New materials, new engines, new expectations and design parameters, new passenger expectations, and new computer modeling all combine to indicate there is surely a rich potential for ‘out of the box’ thinking and a completely new way to design and build planes. We occasionally see futuristic ‘artists’ impressions’ of possible new airplanes, but they tend to be nothing more than speculative drawings that ‘look futuristic’ rather than reflections of current projects being developed.
There’s a reason for this, of course, and we’ve seen it most recently with the overly-delayed then subsequently partial response by both Airbus and Boeing to their needs to replace the very long in the tooth 737 design (which dates back to the mid 1950s – yes, it is almost 60 years old) and the not quite so dated A320 (25 years old). Neither airplane manufacturer wishes to risk billions of dollars – probably way more than ten billion – on a speculative new design if it doesn’t need to, and it only ‘needs’ to do this if its competitor were to do so. Sure, all airlines would love planes that can fly further, faster, and cheaper, but they have little say in the process.
That gives us a stand-off, possibly with an unwritten understanding between the two behemoths – ‘We won’t do anything wildly innovative if you won’t either’. So apart from incrementally more and more plastic in the planes, the underlying design stays the same old, same old that it always has been.
But if there’s a hint of ‘free money’, then of course all bets are off. It seems that NASA (remember them – they used to send men into space) is now more focused on matters closer to earth such as new airplane designs, and it has funded a project involving itself, Cranfield Aerospace and, ahem, Boeing, looking to develop a new type of what is being termed hybrid wing body plane (illustrated at the top of today’s newsletter).
I’m sure at this point Boeing would appreciate me pointing out that participating in such projects are not – oh, no, absolutely not – government subsidies. It is, instead, ummm, something else.
Here’s an article giving an update on the status of this project. Boeing et al have just finished a 92 flight test series with an 8.5% scale model, and is now getting ready for a new refined model for perhaps 20 more flights.
After the completion of that test series, the next step will be a larger model capable of being flown by an onboard pilot, but that is at least four years into the future. And some time after that – at least ten years into the future – there’ll be a full sized prototype.
Am I being impatient, or do these seem like agonizingly long and slow lead times? We’re already five years into this specific project, and it looks like another ten before a full sized prototype takes to the air.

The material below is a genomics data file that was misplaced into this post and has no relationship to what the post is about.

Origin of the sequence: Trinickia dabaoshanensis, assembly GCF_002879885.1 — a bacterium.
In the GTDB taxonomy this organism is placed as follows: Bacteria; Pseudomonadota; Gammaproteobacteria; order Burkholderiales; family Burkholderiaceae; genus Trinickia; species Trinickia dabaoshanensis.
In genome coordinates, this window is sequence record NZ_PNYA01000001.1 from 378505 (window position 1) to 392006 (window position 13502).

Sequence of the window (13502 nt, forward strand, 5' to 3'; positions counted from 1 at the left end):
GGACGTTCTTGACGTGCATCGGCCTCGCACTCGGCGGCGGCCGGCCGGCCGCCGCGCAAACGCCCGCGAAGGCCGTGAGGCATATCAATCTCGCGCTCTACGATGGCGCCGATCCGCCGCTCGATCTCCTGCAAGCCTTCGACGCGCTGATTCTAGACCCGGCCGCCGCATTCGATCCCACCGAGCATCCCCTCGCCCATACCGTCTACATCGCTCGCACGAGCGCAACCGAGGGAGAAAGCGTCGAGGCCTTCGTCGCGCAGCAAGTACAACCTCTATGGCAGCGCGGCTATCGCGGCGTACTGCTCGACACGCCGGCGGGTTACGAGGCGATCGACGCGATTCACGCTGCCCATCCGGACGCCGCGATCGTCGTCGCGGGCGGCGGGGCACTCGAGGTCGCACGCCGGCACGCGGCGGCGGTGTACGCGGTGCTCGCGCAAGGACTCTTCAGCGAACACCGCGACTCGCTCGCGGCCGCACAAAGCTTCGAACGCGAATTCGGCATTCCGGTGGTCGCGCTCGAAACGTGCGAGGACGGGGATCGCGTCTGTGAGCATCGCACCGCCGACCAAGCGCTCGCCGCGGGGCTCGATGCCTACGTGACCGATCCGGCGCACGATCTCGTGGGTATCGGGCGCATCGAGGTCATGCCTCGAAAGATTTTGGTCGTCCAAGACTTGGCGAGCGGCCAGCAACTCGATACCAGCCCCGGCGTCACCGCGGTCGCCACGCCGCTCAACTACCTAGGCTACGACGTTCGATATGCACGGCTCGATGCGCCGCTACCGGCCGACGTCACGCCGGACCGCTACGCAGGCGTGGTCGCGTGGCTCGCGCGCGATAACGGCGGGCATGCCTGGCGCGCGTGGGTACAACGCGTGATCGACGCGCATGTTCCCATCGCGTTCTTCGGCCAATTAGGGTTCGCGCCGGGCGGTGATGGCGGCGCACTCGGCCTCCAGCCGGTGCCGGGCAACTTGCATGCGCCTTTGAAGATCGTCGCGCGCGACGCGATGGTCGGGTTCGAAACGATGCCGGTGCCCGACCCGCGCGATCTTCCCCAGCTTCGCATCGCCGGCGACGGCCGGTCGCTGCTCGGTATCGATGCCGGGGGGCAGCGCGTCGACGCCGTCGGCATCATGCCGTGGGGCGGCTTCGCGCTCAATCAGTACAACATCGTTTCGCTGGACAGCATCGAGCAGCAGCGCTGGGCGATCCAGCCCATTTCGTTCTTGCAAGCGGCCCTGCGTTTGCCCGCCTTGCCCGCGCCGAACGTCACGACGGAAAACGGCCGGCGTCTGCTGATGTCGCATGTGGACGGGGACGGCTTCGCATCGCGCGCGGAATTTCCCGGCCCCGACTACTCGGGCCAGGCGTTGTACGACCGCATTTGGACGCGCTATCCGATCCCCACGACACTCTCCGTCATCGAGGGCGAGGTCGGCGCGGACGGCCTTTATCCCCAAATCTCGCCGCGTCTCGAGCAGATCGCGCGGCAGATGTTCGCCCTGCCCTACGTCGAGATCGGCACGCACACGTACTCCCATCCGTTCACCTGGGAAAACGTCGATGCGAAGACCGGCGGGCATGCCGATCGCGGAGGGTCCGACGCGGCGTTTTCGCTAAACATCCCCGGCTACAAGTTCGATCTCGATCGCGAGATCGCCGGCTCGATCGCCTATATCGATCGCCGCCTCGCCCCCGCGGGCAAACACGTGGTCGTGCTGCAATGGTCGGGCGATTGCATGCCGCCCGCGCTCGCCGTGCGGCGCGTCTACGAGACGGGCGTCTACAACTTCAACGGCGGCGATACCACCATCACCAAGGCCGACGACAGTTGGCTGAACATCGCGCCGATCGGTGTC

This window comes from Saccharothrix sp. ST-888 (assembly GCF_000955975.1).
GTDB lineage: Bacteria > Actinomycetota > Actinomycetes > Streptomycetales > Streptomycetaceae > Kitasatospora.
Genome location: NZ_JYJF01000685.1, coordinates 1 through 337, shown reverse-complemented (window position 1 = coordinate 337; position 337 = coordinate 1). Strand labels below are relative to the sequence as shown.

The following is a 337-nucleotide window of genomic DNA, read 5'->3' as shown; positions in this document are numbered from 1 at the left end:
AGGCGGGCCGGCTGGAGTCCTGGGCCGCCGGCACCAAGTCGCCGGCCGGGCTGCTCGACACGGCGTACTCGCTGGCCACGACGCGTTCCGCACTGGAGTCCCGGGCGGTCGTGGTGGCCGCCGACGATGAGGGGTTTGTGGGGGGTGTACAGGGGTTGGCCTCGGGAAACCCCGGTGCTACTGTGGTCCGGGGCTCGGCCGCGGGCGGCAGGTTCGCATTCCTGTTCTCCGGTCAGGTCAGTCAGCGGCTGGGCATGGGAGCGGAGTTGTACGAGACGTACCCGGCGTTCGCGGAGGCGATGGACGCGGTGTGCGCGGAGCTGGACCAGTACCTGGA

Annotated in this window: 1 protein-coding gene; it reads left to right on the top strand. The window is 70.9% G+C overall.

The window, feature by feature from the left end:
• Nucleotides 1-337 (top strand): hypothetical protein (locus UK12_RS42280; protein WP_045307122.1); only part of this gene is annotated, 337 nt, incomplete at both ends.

Could someone point out to NASA that the entire man on the moon project took a mere eight years from Kennedy’s speech to Armstrong’s walk. Don’t they have computers and 3D printers these days to speed things up? A better underlying body of knowledge? Why so slow.
Kennedy, in his ‘man on the moon’ speech, concluded with the words
that this nation will move forward, with the full speed of freedom, in the exciting adventure of space.
Apparently the full speed of freedom has slowed down somewhat in the intervening 50 years. And the exciting adventure of space is now for other nations to savor, not us. These changes are not what he or anyone else would have predicted (or hoped for) in 1961.
Delta Doesn’t Know What to Do
A passenger gets impatient and ‘caught short’, needing to go to the bathroom on a recent Delta flight. He can’t wait any longer and so gets a cup and urinates into it up by the cockpit door. Delta is now wondering what to do – perhaps torn between apologizing to him for his inconvenience (as if!) and pressing federal charges for refusing to follow flight crew instructions.
This is a curious ambivalence on Delta’s part. The airline and its employees have not hesitated to get people arrested and thrown in jail for similar things in the past. Could their uncertainty have anything to do with the fact the passenger in question is ten-term Congressman Sanford Bishop (D-GA)?
More details of the incident here.
TSA Says ‘We’re From the Government, and We’re Here (in London) to Help You
The TSA was formed to replace the mishmash of private security companies that operated airport screening in the US after 9/11. The circumstances of its being formed were strange – the hijackers did nothing illegal when going through security and exploited no failings or weaknesses in the private screening process at all, because box cutters were allowed to be taken on planes.
But somehow the government seized upon this as an excuse to create a huge new government bureaucracy, and the public all thought it a great idea. We’ve been suffering the consequences at airports ever since, and while no-one will disagree that security is now more onerous and potentially a great deal more dangerous (X-ray exposure) and unpleasant (have you had one of the new ‘improved’ intimate patdowns yet?), all studies show that as many guns, knives and explosives make it past the TSA as ever was the case before, with private security companies.
The TSA meanwhile has been growing like a cancer on steroids, expanding to our ports, rail stations, and roadblocks on public highways.
Their latest quantum leap forward in growth was announced this week. They are now sending staff to London, to – I kid you not’ – ‘assist’ US travelers on their return to the US.